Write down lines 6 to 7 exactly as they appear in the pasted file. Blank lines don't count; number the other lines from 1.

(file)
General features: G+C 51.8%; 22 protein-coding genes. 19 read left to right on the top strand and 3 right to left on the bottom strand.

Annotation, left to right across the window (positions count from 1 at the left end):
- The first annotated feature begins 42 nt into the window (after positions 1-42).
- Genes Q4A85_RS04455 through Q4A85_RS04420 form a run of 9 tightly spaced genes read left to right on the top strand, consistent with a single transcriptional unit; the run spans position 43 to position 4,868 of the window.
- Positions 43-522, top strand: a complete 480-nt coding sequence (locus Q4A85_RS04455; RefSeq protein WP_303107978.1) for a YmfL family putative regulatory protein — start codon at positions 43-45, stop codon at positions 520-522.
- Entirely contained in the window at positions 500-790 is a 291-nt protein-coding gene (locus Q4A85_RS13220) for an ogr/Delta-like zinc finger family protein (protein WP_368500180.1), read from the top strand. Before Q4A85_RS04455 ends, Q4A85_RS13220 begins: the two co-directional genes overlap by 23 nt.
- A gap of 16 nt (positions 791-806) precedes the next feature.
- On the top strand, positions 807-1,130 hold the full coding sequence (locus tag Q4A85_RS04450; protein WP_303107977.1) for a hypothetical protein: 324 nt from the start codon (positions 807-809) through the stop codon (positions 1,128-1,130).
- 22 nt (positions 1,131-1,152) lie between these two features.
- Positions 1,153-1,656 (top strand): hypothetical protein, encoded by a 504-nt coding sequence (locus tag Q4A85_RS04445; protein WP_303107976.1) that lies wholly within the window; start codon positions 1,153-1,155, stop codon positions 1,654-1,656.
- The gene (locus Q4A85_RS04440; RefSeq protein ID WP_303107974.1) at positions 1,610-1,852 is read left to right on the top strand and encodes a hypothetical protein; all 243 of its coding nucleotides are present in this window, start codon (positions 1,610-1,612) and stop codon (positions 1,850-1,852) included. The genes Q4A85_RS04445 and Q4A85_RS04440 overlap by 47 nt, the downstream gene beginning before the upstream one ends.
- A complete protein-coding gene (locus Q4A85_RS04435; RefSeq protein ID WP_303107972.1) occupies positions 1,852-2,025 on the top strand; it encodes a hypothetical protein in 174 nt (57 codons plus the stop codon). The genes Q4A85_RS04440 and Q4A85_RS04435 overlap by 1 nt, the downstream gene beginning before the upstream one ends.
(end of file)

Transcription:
- Entirely contained in the window at positions 500-790 is a 291-nt protein-coding gene (locus Q4A85_RS13220) for an ogr/Delta-like zinc finger family protein (protein WP_368500180.1), read from the top strand. Before Q4A85_RS04455 ends, Q4A85_RS13220 begins: the two co-directional genes overlap by 23 nt.
- A gap of 16 nt (positions 791-806) precedes the next feature.